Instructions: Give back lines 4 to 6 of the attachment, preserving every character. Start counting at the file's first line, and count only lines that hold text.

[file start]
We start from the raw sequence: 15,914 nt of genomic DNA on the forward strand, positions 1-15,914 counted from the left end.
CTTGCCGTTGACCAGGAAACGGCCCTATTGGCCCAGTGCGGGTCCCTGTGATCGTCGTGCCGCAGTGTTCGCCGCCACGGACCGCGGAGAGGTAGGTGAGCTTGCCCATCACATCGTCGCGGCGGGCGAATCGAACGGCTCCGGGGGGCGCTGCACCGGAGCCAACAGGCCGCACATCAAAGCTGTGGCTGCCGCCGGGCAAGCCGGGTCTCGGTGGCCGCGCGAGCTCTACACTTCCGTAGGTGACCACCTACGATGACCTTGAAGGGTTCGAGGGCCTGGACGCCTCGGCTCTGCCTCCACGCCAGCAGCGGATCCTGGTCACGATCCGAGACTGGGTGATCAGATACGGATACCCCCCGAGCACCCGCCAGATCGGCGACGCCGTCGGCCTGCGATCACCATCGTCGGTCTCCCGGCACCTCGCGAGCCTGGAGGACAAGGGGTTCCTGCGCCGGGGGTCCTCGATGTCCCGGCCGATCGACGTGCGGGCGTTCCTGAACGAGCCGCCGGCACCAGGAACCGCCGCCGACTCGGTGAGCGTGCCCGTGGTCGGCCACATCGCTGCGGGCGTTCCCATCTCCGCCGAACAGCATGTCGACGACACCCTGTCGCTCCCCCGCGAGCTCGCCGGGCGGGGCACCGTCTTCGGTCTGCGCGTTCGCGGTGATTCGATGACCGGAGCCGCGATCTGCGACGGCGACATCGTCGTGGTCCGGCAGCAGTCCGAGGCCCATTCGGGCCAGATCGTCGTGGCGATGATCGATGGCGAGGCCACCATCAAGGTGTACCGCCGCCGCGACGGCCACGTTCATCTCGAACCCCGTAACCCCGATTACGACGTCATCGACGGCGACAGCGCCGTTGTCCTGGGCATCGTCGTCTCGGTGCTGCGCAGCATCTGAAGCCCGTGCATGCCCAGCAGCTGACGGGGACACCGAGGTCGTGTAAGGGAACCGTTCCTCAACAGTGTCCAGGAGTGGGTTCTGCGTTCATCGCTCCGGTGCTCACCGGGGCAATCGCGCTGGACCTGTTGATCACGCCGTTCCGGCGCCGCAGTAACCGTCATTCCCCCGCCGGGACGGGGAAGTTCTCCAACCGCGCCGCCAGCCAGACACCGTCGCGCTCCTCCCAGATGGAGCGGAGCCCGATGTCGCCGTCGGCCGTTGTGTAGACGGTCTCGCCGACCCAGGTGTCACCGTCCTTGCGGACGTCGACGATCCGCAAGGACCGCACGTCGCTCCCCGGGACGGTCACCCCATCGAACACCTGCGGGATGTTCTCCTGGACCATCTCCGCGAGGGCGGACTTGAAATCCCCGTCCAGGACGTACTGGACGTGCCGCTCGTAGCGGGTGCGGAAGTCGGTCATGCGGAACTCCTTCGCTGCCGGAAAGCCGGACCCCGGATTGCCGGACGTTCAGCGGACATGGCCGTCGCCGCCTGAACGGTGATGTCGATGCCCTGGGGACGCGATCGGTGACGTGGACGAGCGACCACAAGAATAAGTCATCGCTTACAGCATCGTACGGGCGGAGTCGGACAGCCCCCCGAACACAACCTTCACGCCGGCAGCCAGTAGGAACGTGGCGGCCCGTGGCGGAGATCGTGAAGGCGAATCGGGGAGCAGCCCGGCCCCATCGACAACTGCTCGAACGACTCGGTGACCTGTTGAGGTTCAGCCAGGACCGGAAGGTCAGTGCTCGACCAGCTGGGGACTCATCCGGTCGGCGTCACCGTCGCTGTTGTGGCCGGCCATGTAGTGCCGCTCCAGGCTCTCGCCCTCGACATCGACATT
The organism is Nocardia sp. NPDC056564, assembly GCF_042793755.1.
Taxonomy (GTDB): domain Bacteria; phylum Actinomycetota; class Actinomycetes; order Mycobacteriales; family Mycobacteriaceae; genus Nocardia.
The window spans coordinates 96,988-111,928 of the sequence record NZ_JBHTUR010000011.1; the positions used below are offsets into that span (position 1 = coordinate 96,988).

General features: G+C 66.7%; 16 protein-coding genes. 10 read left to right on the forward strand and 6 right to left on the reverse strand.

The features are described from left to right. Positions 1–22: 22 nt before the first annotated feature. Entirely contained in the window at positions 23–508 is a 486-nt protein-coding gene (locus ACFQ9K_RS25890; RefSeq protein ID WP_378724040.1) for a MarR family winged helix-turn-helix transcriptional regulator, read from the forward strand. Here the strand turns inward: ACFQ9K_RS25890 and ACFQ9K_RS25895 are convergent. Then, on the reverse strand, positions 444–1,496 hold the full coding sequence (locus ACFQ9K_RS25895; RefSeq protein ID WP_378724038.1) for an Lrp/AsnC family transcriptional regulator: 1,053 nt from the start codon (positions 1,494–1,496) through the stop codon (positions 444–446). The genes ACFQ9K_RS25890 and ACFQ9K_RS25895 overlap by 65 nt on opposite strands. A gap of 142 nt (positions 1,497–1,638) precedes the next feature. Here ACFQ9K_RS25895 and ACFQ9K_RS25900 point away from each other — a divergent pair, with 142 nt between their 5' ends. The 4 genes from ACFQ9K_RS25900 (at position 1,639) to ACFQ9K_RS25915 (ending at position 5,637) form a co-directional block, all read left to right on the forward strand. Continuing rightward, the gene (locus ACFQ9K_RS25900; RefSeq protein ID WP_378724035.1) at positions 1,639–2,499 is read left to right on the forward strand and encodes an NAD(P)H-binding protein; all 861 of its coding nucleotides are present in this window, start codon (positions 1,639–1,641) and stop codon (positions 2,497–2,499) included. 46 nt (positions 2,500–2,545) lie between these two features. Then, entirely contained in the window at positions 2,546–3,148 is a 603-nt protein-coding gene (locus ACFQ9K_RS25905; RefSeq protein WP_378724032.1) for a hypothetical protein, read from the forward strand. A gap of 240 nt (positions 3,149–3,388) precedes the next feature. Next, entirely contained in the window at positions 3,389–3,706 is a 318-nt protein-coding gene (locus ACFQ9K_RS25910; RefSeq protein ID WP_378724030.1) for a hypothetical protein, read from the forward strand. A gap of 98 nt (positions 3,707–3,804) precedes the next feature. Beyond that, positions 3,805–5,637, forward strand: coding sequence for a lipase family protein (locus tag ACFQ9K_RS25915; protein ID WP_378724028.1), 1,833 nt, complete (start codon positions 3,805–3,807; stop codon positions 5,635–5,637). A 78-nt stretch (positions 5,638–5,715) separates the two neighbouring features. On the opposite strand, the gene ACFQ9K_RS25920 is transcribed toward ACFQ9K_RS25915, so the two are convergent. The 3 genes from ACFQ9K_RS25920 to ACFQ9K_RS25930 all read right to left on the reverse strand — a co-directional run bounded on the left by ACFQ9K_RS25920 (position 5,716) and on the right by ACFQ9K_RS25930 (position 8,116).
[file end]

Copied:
Taxonomy (GTDB): domain Bacteria; phylum Actinomycetota; class Actinomycetes; order Mycobacteriales; family Mycobacteriaceae; genus Nocardia.
The window spans coordinates 96,988-111,928 of the sequence record NZ_JBHTUR010000011.1; the positions used below are offsets into that span (position 1 = coordinate 96,988).

General features: G+C 66.7%; 16 protein-coding genes. 10 read left to right on the forward strand and 6 right to left on the reverse strand.